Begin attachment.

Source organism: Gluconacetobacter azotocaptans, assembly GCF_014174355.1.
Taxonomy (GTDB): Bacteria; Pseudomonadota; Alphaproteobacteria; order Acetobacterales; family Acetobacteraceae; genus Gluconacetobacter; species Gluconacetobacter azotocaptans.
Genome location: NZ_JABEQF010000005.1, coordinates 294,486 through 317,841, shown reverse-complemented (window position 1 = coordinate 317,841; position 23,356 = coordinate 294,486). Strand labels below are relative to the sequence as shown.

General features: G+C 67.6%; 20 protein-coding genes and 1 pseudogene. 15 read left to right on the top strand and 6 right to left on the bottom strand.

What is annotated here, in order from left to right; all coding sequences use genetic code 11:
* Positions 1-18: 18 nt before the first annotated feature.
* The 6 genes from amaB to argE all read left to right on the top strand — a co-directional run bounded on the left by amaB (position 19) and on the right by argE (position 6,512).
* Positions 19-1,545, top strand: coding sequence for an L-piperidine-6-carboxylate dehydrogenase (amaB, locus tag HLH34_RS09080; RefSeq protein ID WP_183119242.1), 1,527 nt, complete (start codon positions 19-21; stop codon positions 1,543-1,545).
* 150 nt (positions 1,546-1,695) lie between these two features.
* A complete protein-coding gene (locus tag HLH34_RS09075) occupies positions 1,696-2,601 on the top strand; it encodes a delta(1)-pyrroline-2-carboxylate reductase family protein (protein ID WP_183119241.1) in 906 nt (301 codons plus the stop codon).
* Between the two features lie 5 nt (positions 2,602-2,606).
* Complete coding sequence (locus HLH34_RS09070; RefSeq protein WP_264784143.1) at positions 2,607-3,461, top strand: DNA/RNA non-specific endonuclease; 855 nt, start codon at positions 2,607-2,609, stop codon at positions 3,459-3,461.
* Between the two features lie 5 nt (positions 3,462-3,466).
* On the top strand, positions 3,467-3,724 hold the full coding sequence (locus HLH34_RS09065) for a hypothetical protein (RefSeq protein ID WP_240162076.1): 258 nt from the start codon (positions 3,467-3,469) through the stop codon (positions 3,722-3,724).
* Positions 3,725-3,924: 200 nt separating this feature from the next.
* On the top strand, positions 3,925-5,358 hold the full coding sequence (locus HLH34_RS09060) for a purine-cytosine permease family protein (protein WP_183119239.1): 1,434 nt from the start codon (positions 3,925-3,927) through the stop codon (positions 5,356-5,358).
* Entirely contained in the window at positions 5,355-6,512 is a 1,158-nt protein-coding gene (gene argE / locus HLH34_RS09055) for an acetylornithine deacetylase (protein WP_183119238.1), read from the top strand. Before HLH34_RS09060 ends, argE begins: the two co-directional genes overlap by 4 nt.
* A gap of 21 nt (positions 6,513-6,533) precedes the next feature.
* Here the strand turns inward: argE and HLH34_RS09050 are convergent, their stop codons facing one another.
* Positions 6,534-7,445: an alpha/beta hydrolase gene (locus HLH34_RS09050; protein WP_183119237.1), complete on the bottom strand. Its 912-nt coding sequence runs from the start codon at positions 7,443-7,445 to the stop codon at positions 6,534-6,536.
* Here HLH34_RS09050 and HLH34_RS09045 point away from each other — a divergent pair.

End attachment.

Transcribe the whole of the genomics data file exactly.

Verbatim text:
Source organism: Gluconacetobacter azotocaptans, assembly GCF_014174355.1.
Taxonomy (GTDB): Bacteria; Pseudomonadota; Alphaproteobacteria; order Acetobacterales; family Acetobacteraceae; genus Gluconacetobacter; species Gluconacetobacter azotocaptans.
Genome location: NZ_JABEQF010000005.1, coordinates 294,486 through 317,841, shown reverse-complemented (window position 1 = coordinate 317,841; position 23,356 = coordinate 294,486). Strand labels below are relative to the sequence as shown.

General features: G+C 67.6%; 20 protein-coding genes and 1 pseudogene. 15 read left to right on the top strand and 6 right to left on the bottom strand.

What is annotated here, in order from left to right; all coding sequences use genetic code 11:
* Positions 1-18: 18 nt before the first annotated feature.
* The 6 genes from amaB to argE all read left to right on the top strand — a co-directional run bounded on the left by amaB (position 19) and on the right by argE (position 6,512).
* Positions 19-1,545, top strand: coding sequence for an L-piperidine-6-carboxylate dehydrogenase (amaB, locus tag HLH34_RS09080; RefSeq protein ID WP_183119242.1), 1,527 nt, complete (start codon positions 19-21; stop codon positions 1,543-1,545).
* 150 nt (positions 1,546-1,695) lie between these two features.
* A complete protein-coding gene (locus tag HLH34_RS09075) occupies positions 1,696-2,601 on the top strand; it encodes a delta(1)-pyrroline-2-carboxylate reductase family protein (protein ID WP_183119241.1) in 906 nt (301 codons plus the stop codon).
* Between the two features lie 5 nt (positions 2,602-2,606).
* Complete coding sequence (locus HLH34_RS09070; RefSeq protein WP_264784143.1) at positions 2,607-3,461, top strand: DNA/RNA non-specific endonuclease; 855 nt, start codon at positions 2,607-2,609, stop codon at positions 3,459-3,461.
* Between the two features lie 5 nt (positions 3,462-3,466).
* On the top strand, positions 3,467-3,724 hold the full coding sequence (locus HLH34_RS09065) for a hypothetical protein (RefSeq protein ID WP_240162076.1): 258 nt from the start codon (positions 3,467-3,469) through the stop codon (positions 3,722-3,724).
* Positions 3,725-3,924: 200 nt separating this feature from the next.
* On the top strand, positions 3,925-5,358 hold the full coding sequence (locus HLH34_RS09060) for a purine-cytosine permease family protein (protein WP_183119239.1): 1,434 nt from the start codon (positions 3,925-3,927) through the stop codon (positions 5,356-5,358).
* Entirely contained in the window at positions 5,355-6,512 is a 1,158-nt protein-coding gene (gene argE / locus HLH34_RS09055) for an acetylornithine deacetylase (protein WP_183119238.1), read from the top strand. Before HLH34_RS09060 ends, argE begins: the two co-directional genes overlap by 4 nt.
* A gap of 21 nt (positions 6,513-6,533) precedes the next feature.
* Here the strand turns inward: argE and HLH34_RS09050 are convergent, their stop codons facing one another.
* Positions 6,534-7,445: an alpha/beta hydrolase gene (locus HLH34_RS09050; protein WP_183119237.1), complete on the bottom strand. Its 912-nt coding sequence runs from the start codon at positions 7,443-7,445 to the stop codon at positions 6,534-6,536.
* Here HLH34_RS09050 and HLH34_RS09045 point away from each other — a divergent pair.